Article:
Luke 22:54-62 (CEV)
54 Jesus was arrested and led away to the house of the high priest, while Peter followed at a distance. 55 Some people built a fire in the middle of the courtyard and were sitting around it. Peter sat there with them, 56 and a servant girl saw him. Then after she had looked at him carefully, she said, “This man was with Jesus!”
57 Peter said, “Woman, I don’t even know that man!”
58 A little later someone else saw Peter and said, “You are one of them!”
“No, I’m not!” Peter replied.
59 About an hour later another man insisted, “This man must have been with Jesus. They both come from Galilee.”
60 Peter replied, “I don’t know what you are talking about!” Right then, while Peter was still speaking, a rooster crowed.
61 The Lord turned and looked at Peter. And Peter remembered that the Lord had said, “Before a rooster crows tomorrow morning, you will say three times that you don’t know me.” 62 Then Peter went out and cried hard.
He Cried Hard
It’s fun to be part of a club or a group when everything’s going well. Fun to support the winning team. Fun to celebrate when the crowds are cheering.
But what happens when things get difficult?
What happens when the chips are down?
What happens when your friends or your job or your freedom or maybe even your life are on the line?
That’s the situation that Peter faces in this passage. Sure, Jesus told him just a few hours earlier that this was going to happen. Sure, Peter had assured Jesus that there was no way he would deny him.
But that was before the night turned terrifying – before crowds and swords and ears cut off and put back on again.
That was before the night got cold, before Jesus was locked behind closed doors, before he worried that if he admitted to knowing Jesus then it might be him taken in next.
I think we need to stop and think about this for a sec.
Peter has just spent three years with Jesus, in his more-or-less constant presence.
He has spent three years watching miracle after miracle being performed, three years listening to Jesus’ teaching of the crowds, three years having breakfast and dinner and round-the-campfire conversations with Jesus.
But when the chips are down, our friend Peter here breaks – and that breaks him!
As soon as he hears the rooster’s crow.
As soon as he catches Jesus’ eye.
He remembers, and he realizes and he reacts in a matter of moments, and he goes out and cries.
Maybe he grieves for his weakness.
Maybe he grieves for Jesus already (it’s not like he stood much of a chance from these unfair and very partial proceedings).
Maybe he grieves for all that his life has become since Jesus had first called him.
But either way he reacts with grief.
And I think that might be crucial for what we can learn from him today.
You see, there will be times in our lives where we mess up. Where – no matter how many warnings we had ahead of time – we still manage to do exactly the thing we never meant to do, and still fail to do the very thing we had hoped to do.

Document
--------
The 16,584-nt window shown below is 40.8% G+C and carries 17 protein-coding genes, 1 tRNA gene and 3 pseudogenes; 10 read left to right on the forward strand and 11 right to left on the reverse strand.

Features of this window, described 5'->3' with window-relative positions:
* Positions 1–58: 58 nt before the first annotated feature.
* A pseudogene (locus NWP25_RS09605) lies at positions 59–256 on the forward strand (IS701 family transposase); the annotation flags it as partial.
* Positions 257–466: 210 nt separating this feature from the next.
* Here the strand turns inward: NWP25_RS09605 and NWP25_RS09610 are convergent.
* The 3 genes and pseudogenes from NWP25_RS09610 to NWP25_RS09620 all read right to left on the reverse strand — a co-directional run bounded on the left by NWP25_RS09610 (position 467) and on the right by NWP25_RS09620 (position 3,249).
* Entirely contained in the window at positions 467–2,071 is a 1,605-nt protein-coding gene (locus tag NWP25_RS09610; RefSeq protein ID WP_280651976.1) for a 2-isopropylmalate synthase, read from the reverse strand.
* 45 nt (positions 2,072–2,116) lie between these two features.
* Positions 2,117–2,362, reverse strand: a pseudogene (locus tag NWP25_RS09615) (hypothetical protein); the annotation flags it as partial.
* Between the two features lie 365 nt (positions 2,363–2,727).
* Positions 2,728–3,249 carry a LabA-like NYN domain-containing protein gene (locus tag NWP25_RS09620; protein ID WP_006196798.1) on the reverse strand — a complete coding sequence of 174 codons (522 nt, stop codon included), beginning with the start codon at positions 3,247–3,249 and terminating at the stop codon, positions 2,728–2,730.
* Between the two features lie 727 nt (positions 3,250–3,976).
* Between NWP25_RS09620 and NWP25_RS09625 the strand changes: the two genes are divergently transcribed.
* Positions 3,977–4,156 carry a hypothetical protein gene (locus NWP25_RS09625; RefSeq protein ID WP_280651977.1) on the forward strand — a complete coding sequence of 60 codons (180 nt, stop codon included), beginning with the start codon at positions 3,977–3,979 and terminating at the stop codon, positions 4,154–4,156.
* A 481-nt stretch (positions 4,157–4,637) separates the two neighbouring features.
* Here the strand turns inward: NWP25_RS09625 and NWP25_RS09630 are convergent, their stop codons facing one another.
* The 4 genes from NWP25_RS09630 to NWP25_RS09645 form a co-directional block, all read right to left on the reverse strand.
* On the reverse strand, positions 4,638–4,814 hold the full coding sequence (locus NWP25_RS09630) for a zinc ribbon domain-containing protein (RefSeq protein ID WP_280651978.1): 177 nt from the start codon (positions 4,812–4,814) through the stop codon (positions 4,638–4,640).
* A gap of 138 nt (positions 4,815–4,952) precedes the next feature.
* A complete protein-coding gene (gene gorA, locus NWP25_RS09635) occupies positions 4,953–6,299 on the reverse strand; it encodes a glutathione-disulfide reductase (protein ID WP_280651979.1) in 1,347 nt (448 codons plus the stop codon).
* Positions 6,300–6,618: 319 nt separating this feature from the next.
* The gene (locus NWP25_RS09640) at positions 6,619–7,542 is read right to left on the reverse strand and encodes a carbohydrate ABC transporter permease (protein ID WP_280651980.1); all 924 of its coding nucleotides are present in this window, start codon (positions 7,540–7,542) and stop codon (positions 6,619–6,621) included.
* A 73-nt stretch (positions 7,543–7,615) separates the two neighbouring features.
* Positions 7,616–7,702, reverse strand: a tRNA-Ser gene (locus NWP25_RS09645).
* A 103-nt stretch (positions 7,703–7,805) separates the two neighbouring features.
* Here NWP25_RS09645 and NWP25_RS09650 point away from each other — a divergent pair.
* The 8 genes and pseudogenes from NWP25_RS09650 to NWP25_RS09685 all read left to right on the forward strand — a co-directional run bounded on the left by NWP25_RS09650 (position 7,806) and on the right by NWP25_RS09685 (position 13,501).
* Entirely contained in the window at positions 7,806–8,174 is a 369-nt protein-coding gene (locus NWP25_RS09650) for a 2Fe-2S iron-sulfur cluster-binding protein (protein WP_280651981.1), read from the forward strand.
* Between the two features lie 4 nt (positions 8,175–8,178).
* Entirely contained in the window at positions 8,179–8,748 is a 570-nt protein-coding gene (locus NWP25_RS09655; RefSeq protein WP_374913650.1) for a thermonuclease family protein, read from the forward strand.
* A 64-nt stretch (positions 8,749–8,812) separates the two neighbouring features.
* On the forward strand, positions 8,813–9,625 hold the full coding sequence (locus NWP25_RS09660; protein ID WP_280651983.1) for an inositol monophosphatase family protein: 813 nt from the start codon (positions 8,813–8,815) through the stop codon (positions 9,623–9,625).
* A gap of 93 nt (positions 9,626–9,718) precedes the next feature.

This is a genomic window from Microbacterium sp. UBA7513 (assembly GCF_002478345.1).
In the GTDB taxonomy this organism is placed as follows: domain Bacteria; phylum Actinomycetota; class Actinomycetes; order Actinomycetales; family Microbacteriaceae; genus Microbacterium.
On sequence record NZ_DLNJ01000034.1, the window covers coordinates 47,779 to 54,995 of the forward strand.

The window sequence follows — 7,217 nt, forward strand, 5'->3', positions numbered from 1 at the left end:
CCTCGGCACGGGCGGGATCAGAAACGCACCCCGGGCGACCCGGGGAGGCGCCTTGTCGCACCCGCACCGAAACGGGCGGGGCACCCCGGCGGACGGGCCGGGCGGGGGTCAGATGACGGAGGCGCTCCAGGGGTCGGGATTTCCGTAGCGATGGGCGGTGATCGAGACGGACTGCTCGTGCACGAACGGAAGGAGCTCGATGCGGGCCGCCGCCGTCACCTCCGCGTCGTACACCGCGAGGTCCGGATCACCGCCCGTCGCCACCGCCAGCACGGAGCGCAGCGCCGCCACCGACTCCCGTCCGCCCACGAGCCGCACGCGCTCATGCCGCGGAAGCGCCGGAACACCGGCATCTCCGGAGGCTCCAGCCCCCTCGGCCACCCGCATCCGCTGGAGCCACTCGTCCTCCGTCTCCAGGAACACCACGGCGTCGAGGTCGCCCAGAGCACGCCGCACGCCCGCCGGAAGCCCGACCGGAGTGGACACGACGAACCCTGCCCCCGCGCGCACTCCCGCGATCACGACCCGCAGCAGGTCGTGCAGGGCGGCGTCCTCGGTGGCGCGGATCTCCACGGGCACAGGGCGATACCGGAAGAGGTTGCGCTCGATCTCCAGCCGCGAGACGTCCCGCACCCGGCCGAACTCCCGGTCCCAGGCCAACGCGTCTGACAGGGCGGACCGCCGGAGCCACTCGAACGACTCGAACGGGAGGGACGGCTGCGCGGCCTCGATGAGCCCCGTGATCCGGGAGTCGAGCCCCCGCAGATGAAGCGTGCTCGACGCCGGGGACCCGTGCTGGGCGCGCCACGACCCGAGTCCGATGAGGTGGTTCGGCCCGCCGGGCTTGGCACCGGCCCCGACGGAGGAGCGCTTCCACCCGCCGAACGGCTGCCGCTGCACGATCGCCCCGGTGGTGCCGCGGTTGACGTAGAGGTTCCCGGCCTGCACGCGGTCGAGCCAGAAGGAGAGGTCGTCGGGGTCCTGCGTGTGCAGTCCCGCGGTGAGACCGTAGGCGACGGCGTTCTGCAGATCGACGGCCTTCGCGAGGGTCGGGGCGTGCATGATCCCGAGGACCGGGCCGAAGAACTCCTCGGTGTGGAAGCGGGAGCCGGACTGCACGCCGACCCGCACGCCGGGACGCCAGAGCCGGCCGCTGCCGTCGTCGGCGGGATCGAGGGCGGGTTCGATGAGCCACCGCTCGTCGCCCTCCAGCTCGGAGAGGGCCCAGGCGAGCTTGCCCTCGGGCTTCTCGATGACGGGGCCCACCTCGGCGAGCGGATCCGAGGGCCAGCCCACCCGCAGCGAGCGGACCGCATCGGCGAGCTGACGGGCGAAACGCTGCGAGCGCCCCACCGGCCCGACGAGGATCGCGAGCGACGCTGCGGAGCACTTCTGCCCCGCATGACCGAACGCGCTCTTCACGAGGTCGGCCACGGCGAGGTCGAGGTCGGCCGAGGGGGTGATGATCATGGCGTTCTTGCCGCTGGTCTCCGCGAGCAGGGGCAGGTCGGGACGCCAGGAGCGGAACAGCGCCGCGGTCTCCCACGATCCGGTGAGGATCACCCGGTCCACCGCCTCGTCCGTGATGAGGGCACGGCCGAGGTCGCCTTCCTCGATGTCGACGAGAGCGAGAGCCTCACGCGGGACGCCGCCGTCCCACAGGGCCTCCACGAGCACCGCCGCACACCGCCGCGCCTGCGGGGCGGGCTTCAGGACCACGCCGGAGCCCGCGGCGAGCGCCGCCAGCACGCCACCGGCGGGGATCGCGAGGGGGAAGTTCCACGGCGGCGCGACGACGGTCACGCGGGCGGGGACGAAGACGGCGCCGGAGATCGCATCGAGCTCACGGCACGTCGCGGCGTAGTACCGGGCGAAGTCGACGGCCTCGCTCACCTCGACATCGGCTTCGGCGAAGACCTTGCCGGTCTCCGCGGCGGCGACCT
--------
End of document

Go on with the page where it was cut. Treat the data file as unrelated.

And when that happens (because it will happen) and we realize what we have done, we will have some choices.
We can try to ignore our failure – hoping that if we don’t notice it, then no one else will, either.
We can become defensive – we can bluster – we can make it about someone else’s mistake instead of ours to try to force the attention away from ourselves.
We can wallow in our failure – dangerously and erroneously convinced that our incorrect action somehow makes us an invalid person.
Or we can allow ourselves to grieve. Allow ourselves to see our own pain and the pain of the people around us. Allow ourselves to get honest and vulnerable.
And if we choose this last option, then we (like Peter) will open the door for healing to eventually come. We (like Peter) will make space for the possibility of reconciliation. We (like Peter) will have the opportunity to learn and to grow from our experiences so that we become deeper, more mature, more Jesus-following people in spite of but also because of the very pain we originally had to grieve.
- Many of us did not have the benefit of learning how to respond well to our mistakes as children, young adults or even as adults. But the first step to changing that is becoming aware of our own natural tendency. So what do you tend to do when you realize you’ve made a mistake?
- Do you tend to ignore it? If so, what strategies do you use?
- Do you tend to become defensive about it? If so, how does that tend to come out?
- Do you tend to wallow in it? If so, what self-harming behaviours do you engage in?
- Or do you grieve for it? If so, what healthy grieving processes – like journaling, silence, time in nature, art, or others – have you learned and developed over the years?